Indonesia navy finds items from lost sub, indicating it sunk

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Navy officials displayed several items including a piece of a torpedo and a bottle of grease used to lubricate a submarine's periscope.

"With the authentic evidence we found believed to be from the submarine, we have now moved from the sub miss phase to sub sunk", Admiral Margono said.

Hundreds of military personnel were battling against time to find the German-built KRI Nanggala 402, which disappeared in the Bali Sea on Wednesday as it prepared to conduct a torpedo drill.

The Indonesian navy submarine KRI Alugoro sails during a search for KRI Nanggala, another submarine that went missing while participating in a training exercise on Wednesday, in the waters off Bali Island, Indonesia, Thursday, April 22, 2021.

Officials have said the air supply of the submarine, which had been cleared for use and was said to be in good condition, would last only until Saturday.

The U.S. will "do everything possible to support Indonesia's search and rescue effort", National Security Adviser Jake Sullivan told Foreign Minister Retno Marsudi in a phone call on Friday, according to a U.S. National Security Council spokesperson.

Debris found on Saturday was confirmed to have come from the sub, navy officials said.

Two Australian Navy ships were heading for the search area including a frigate with special sonar capabilities, the defence department said.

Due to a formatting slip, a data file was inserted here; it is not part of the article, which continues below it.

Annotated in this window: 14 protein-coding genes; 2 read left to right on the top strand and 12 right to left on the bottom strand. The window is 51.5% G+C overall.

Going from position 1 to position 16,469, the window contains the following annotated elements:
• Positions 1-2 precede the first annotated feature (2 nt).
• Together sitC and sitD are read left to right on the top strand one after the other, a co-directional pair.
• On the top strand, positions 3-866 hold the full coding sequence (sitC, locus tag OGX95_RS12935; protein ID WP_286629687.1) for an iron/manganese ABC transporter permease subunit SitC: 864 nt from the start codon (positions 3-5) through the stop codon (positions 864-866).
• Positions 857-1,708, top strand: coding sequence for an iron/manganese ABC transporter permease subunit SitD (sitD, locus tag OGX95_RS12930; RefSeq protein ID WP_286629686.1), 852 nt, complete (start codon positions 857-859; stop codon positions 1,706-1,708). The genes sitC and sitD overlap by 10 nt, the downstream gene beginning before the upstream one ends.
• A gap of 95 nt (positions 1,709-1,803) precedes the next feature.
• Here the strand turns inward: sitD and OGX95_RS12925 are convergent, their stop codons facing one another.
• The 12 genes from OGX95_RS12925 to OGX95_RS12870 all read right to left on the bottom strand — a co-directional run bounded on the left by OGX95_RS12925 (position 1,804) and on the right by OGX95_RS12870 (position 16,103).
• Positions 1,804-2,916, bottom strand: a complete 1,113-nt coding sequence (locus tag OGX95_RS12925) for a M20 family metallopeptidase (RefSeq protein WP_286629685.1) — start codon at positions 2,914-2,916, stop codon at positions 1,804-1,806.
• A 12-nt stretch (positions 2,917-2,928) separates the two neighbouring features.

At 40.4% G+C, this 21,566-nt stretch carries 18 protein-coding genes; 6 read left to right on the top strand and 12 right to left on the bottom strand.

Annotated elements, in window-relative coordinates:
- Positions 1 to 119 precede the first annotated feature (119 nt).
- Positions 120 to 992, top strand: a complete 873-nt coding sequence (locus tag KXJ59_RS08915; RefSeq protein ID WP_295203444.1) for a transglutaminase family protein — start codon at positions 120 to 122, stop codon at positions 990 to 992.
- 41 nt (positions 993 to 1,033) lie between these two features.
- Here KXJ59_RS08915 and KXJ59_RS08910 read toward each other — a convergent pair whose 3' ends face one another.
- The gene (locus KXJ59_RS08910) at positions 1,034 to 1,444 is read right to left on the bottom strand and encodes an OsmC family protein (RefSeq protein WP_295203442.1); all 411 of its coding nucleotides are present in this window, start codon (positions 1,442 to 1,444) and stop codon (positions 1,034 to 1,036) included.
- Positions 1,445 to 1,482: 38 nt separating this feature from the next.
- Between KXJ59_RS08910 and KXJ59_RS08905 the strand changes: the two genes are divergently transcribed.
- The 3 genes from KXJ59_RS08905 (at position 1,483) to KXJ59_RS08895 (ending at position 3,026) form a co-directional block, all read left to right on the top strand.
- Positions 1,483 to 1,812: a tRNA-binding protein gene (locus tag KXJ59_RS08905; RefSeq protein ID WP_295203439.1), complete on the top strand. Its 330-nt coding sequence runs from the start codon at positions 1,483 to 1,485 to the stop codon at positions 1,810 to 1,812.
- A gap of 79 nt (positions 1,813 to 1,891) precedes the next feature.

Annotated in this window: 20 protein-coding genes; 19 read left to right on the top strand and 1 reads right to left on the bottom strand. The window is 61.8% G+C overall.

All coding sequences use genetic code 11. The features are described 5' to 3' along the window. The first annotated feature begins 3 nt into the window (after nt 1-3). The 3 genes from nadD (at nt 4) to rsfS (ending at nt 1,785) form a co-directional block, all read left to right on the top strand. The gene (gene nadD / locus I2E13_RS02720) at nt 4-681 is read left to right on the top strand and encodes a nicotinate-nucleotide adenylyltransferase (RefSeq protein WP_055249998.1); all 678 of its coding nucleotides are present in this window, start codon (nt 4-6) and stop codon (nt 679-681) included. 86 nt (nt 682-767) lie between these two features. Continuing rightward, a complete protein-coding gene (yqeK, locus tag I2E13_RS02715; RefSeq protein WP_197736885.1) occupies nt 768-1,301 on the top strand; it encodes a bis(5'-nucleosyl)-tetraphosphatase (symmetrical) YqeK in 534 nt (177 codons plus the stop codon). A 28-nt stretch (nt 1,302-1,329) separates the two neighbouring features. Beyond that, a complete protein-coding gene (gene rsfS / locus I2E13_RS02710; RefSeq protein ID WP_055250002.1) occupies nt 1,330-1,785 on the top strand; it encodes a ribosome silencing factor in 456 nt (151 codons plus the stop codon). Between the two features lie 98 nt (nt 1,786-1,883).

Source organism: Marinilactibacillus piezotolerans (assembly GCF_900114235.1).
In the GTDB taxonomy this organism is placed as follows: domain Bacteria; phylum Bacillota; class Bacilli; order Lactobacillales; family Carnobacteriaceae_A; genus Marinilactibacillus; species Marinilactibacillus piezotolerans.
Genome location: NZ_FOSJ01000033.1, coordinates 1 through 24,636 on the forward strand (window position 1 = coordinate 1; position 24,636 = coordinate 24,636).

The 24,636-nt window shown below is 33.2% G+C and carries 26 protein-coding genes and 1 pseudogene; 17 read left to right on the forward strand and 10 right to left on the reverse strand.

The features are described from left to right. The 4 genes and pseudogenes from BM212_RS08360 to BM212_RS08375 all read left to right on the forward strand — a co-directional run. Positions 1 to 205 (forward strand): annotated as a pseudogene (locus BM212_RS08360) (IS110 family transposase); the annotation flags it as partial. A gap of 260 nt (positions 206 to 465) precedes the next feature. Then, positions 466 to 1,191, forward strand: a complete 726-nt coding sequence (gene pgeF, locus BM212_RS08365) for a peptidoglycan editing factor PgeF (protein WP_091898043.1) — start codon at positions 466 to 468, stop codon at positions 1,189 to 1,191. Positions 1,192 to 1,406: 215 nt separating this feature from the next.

While nothing conclusive had been found in the search so far, Yudo said an item with "high magnetic force" at a depth of 50-100 metres (164-328 ft) had been spotted.

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Neighbouring Singapore and Malaysia, as well as the United States and Australia, were among nations helping in the hunt with almost two dozen ships deployed to scour a search zone covering about 34 square kilometres (10 square nautical miles).

Singaporean rescue ships are also expected later Saturday, while Malaysian rescue vessels were due to arrive Sunday, bolstering the underwater hunt, Whimbo said. He asked Indonesians to pray for the crew's safe return, while ordering all-out efforts to locate the submarine. Margono said the oil could have spilled from a crack in the vessel's fuel tank, or the crew could have released the fuel to reduce the submarine's weight in order to surface.

Not only is that depth beyond the maximum depth of the submarine, potentially putting it at risk of a catastrophic hull collapse, but it also possibly puts it out of reach of available recovery options.

The cause of the disappearance is still uncertain.

One of the people on board was the commander of the Indonesian submarine fleet, Harry Setiawan.

That submarine was on manoeuvres in the Barents Sea when it sank with the loss of all 118 aboard.

And in 2018, authorities found the wreckage of an Argentine submarine that had gone missing a year earlier with 44 sailors aboard.

Indonesia, the world's largest archipelago nation with more than 17,000 islands, has faced growing challenges to its maritime claims in recent years, including numerous incidents involving Chinese vessels near the Natuna islands.

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